Misrepresentation in Issue I
To the Editor,
While there is much to admire in your first issue of The Standard, I am troubled by the overall impression the paper gives about gender.
The paper celebrates boys and men who are athletic (all seven pages of the sports section are about male athletes, with Nick Canavan (’14) receiving three full pages and four color photos as a kind of hagiography to his pain), “cultured” (the double page spread on shisha and the article on the television show “Suits,” the double page feature on tattooing and even Kate Kennedy’s (’14) engaging piece on Postman’s Park almost exclusively celebrate varieties of male achievement from rebellious to heroic), and academically successful (while English Head Meghan Tally gets the pull quote, the standout line of Zack Longboy (’16) and Charlotte Young’s (’16) article on the gender divide has to be “The average SAT score for girls was 1962 out of 2400, a noticeable 54 points lower than the average boy’s score if 2016.”)
To this, it is hard to ignore the fact that boys dominate the Opinions pages, taking on the issues of college, assessment and cheating, while the lone female voice there was about music lyrics.
Against this, consider the representations of women and girls. ASL Parent and Author Elaine Proctor-Bonbright is flanked by two men in the photo layout on the TEDx page. Worse than that, she is introduced in the body of the article as “ASL parent” first, in contrast to Ian Goldin, a speaker from outside the community whose position takes precedence. Indeed, on that point, it is worth noticing that women in our community are “ASL Parents” first (e.g., “Elizabeth Dibble, ASL Parent and Deputy Chief of Mission at the US Embassy” p. 4) where the men’s careers take precedence (“New York Times Columnist and ASL Parent Roger Cohen” p.5).
In the first 12 pages of your paper, I count only five instances of women given significant voice at all. In Mina Omar (’14) and Thomas Risinger’s (’14) “The Red Line,” your report on Syria, a significant voice about Syria, ASL Parent and Deputy Chief of Mission at the United States Embassy to the Court of St. James Elizabeth Dibble, is reduced to nostalgia and heartbreak, and her significant and informed assertion that the International Community needs to take seriously its responsibility is qualified by a male Social Studies teacher.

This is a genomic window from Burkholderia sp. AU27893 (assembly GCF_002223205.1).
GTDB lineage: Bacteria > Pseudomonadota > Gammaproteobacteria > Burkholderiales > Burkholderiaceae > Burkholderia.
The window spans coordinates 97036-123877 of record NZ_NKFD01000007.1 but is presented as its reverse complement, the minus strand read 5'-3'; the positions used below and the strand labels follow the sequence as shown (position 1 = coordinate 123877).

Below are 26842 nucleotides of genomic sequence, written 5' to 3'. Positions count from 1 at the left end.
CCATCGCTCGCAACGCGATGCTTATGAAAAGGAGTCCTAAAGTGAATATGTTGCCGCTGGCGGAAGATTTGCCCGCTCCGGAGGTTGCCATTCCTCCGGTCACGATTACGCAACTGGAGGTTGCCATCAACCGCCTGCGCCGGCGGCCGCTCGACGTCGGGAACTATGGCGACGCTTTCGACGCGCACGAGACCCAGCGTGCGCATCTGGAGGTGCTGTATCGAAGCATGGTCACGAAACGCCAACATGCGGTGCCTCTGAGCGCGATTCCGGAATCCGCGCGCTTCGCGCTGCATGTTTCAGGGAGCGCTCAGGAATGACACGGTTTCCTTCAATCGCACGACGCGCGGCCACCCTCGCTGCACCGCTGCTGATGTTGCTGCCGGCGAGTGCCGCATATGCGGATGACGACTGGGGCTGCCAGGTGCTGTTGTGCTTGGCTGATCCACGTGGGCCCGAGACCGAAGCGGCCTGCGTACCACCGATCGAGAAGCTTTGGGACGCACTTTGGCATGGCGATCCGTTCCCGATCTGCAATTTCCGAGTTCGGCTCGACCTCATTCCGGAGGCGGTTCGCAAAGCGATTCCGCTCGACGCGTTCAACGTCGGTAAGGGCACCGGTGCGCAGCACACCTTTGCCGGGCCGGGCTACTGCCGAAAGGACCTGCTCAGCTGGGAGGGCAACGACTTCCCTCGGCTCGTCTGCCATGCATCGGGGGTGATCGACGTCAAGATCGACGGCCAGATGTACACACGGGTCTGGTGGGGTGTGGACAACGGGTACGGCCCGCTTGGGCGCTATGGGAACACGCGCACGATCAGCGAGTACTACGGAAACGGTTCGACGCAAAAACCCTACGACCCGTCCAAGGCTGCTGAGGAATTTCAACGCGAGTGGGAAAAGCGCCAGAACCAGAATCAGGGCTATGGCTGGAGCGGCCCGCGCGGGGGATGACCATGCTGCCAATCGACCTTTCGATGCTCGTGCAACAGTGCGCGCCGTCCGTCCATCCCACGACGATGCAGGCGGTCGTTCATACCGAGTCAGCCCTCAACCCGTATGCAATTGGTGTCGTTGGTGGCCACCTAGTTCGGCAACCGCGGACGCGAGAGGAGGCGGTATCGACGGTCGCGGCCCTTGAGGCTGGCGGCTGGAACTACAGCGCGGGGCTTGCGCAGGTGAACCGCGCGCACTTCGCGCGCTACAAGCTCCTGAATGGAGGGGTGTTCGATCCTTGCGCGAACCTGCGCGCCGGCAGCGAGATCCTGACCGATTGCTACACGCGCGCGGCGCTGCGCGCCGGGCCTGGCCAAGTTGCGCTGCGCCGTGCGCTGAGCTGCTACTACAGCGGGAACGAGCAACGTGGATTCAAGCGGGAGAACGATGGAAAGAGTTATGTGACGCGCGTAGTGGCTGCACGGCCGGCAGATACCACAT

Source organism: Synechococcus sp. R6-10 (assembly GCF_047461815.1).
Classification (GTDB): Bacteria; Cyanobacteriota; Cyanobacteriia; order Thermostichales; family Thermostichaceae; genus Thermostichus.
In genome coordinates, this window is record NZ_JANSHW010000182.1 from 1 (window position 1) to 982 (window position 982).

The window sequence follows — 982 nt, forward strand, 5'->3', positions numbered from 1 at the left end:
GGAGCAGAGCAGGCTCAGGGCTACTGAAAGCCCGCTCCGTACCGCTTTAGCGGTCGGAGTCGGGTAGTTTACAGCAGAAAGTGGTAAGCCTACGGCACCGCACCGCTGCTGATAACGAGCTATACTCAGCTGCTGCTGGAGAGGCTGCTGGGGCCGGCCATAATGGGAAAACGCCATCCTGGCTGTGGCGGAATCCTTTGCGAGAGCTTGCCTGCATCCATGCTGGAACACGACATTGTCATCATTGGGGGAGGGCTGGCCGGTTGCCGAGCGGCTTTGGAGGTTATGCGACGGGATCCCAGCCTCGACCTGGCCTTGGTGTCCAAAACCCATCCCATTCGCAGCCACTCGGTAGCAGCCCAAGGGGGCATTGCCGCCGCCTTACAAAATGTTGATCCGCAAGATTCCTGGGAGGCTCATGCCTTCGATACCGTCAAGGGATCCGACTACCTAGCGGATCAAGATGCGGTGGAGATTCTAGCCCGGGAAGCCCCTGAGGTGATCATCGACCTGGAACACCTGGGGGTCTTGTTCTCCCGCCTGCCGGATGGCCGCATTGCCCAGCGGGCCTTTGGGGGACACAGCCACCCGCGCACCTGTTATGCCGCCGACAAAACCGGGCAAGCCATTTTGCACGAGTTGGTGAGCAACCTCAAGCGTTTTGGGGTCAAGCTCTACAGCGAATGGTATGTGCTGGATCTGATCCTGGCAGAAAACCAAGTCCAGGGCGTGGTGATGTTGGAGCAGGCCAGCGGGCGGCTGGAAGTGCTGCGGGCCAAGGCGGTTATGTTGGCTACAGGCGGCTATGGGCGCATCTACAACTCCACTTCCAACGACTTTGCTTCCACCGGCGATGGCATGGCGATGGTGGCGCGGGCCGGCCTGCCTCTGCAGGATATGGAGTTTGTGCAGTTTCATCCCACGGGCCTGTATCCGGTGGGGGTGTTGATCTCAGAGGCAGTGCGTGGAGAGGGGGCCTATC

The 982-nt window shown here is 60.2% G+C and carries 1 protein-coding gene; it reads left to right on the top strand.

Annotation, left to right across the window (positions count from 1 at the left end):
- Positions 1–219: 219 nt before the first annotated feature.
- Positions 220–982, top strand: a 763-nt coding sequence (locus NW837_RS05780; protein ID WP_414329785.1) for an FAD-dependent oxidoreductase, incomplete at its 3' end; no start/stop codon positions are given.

When significance isn’t being quietly qualified, it is simply inane. Young takes issue with “being sweaty and looking ugly” in Progress Report, the only female voice assessing anything about the state of affairs in the school. Where girls do feature, they are interested in style (“Street Style” in Features) or victims of cyber bullying. Simply put, women in your pages aren’t people worthy of emulation, like Harvey Specter, or cultural creators or athletes worthy of our attention. Girls are in the small majority here at ASL, but your coverage of their riches and successes is clearly in the minority.
Perhaps it is worth looking at the pull quote on page 10 from Young’s fine piece on music lyrics. Young asks, “is anyone else listening to the cross messages that are being sent in any of these lyrics?” I think it is worth modifying that a bit, to ask if you are aware of the cross messages you are sending as you produce a paper representative of the whole school community. Because everything, including silence, is replete with meaning. This repleteness becomes evident the moment a work is revealed to an audience. The question we must always ask is whether the work being produced—work like The Standard—is replete with the meaning we intend.
Stephan J. Potchatek